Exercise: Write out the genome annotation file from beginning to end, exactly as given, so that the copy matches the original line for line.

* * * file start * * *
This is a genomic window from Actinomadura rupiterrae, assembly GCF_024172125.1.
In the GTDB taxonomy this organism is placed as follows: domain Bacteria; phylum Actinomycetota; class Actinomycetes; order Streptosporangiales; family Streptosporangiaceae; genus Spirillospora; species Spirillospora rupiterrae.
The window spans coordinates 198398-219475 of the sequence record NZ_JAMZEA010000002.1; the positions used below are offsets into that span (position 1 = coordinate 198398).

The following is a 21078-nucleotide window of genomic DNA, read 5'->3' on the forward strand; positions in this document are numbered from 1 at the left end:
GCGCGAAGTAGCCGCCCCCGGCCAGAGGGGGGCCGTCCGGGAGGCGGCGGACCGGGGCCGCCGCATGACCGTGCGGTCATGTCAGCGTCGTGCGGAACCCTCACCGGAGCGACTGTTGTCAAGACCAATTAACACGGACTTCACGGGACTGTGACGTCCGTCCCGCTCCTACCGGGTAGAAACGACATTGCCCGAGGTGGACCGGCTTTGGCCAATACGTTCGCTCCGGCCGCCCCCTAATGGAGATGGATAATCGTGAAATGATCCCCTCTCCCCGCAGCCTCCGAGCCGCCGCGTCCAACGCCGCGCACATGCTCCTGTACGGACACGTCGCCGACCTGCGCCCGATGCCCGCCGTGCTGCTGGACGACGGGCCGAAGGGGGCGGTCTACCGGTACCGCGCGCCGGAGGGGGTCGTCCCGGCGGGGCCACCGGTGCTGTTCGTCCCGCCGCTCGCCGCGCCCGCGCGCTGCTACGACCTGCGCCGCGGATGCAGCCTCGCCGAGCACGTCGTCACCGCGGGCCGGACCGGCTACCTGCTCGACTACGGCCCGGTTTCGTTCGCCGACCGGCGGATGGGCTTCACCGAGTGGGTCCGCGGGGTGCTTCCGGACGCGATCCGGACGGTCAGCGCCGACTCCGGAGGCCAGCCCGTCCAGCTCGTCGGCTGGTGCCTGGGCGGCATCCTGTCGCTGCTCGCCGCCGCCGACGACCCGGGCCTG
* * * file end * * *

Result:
This is a genomic window from Actinomadura rupiterrae, assembly GCF_024172125.1.
In the GTDB taxonomy this organism is placed as follows: domain Bacteria; phylum Actinomycetota; class Actinomycetes; order Streptosporangiales; family Streptosporangiaceae; genus Spirillospora; species Spirillospora rupiterrae.
The window spans coordinates 198398-219475 of the sequence record NZ_JAMZEA010000002.1; the positions used below are offsets into that span (position 1 = coordinate 198398).

The following is a 21078-nucleotide window of genomic DNA, read 5'->3' on the forward strand; positions in this document are numbered from 1 at the left end:
GCGCGAAGTAGCCGCCCCCGGCCAGAGGGGGGCCGTCCGGGAGGCGGCGGACCGGGGCCGCCGCATGACCGTGCGGTCATGTCAGCGTCGTGCGGAACCCTCACCGGAGCGACTGTTGTCAAGACCAATTAACACGGACTTCACGGGACTGTGACGTCCGTCCCGCTCCTACCGGGTAGAAACGACATTGCCCGAGGTGGACCGGCTTTGGCCAATACGTTCGCTCCGGCCGCCCCCTAATGGAGATGGATAATCGTGAAATGATCCCCTCTCCCCGCAGCCTCCGAGCCGCCGCGTCCAACGCCGCGCACATGCTCCTGTACGGACACGTCGCCGACCTGCGCCCGATGCCCGCCGTGCTGCTGGACGACGGGCCGAAGGGGGCGGTCTACCGGTACCGCGCGCCGGAGGGGGTCGTCCCGGCGGGGCCACCGGTGCTGTTCGTCCCGCCGCTCGCCGCGCCCGCGCGCTGCTACGACCTGCGCCGCGGATGCAGCCTCGCCGAGCACGTCGTCACCGCGGGCCGGACCGGCTACCTGCTCGACTACGGCCCGGTTTCGTTCGCCGACCGGCGGATGGGCTTCACCGAGTGGGTCCGCGGGGTGCTTCCGGACGCGATCCGGACGGTCAGCGCCGACTCCGGAGGCCAGCCCGTCCAGCTCGTCGGCTGGTGCCTGGGCGGCATCCTGTCGCTGCTCGCCGCCGCCGACGACCCGGGCCTG